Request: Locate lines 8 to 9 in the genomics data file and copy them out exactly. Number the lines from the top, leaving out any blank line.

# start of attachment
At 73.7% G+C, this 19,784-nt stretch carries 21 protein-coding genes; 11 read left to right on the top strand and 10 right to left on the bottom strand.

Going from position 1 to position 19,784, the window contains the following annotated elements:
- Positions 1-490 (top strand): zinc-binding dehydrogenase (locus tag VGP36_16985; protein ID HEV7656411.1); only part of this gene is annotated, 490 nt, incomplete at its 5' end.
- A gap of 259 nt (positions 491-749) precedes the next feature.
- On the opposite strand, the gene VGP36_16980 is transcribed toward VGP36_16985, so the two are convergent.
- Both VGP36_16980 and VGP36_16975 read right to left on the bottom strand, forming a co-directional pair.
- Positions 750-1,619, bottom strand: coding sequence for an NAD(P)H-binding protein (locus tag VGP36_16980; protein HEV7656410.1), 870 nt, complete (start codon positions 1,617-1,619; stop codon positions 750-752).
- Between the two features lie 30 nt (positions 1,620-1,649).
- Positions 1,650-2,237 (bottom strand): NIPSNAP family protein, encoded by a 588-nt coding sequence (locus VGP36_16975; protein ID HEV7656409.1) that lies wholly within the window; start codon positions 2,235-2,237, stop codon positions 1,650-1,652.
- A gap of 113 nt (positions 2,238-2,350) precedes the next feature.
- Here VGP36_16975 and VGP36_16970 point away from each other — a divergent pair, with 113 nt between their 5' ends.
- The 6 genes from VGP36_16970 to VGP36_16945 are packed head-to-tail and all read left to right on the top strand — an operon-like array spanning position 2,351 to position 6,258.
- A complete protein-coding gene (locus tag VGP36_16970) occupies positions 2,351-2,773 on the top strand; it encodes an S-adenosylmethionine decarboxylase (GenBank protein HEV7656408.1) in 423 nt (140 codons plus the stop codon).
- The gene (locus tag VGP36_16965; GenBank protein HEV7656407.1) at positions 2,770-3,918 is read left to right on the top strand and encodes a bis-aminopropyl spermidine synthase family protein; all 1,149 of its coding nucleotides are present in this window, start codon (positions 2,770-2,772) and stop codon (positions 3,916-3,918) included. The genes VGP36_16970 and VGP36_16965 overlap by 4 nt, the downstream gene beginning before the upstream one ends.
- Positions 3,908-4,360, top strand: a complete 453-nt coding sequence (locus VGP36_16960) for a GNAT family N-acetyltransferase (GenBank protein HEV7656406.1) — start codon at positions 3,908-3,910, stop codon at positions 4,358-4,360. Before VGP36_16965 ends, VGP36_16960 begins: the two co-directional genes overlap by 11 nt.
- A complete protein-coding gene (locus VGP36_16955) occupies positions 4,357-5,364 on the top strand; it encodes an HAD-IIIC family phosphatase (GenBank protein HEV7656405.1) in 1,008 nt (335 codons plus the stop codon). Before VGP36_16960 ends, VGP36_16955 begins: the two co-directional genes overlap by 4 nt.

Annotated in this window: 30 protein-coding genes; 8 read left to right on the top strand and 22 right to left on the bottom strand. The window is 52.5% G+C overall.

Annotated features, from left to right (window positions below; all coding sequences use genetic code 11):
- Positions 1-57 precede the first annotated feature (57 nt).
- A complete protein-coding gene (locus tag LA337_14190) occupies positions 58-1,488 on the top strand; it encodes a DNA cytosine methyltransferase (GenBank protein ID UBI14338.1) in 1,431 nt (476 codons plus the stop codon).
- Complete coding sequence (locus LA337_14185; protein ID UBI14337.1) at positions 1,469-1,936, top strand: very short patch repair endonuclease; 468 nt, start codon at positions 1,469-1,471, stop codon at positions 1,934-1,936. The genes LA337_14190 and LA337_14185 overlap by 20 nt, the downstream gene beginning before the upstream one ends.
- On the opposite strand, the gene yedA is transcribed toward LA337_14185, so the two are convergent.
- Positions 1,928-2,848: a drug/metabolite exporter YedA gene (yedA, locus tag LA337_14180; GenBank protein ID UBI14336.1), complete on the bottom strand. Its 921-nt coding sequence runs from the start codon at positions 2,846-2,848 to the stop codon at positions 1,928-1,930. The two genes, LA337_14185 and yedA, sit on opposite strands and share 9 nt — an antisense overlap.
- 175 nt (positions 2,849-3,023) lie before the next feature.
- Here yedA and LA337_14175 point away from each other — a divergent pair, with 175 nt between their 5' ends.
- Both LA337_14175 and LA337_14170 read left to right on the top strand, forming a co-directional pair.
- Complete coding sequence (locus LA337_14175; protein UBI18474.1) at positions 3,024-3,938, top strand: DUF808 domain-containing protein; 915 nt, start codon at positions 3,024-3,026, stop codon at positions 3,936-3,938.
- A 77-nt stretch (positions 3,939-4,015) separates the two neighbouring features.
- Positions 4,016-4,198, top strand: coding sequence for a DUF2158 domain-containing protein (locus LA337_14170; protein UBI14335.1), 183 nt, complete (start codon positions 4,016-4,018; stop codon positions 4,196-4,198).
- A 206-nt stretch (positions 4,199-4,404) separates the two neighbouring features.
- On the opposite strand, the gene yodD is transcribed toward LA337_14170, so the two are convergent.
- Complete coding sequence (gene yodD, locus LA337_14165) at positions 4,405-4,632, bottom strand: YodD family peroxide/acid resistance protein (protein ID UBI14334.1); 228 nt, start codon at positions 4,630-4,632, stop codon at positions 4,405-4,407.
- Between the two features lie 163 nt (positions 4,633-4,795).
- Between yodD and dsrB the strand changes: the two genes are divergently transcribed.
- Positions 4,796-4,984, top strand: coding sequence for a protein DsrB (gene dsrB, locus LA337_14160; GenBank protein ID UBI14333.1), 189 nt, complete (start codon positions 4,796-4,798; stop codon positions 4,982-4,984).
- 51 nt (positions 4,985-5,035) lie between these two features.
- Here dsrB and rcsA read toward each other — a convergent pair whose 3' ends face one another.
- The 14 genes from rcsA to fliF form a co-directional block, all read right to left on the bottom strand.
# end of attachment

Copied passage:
- Between the two features lie 30 nt (positions 1,620-1,649).
- Positions 1,650-2,237 (bottom strand): NIPSNAP family protein, encoded by a 588-nt coding sequence (locus VGP36_16975; protein ID HEV7656409.1) that lies wholly within the window; start codon positions 2,235-2,237, stop codon positions 1,650-1,652.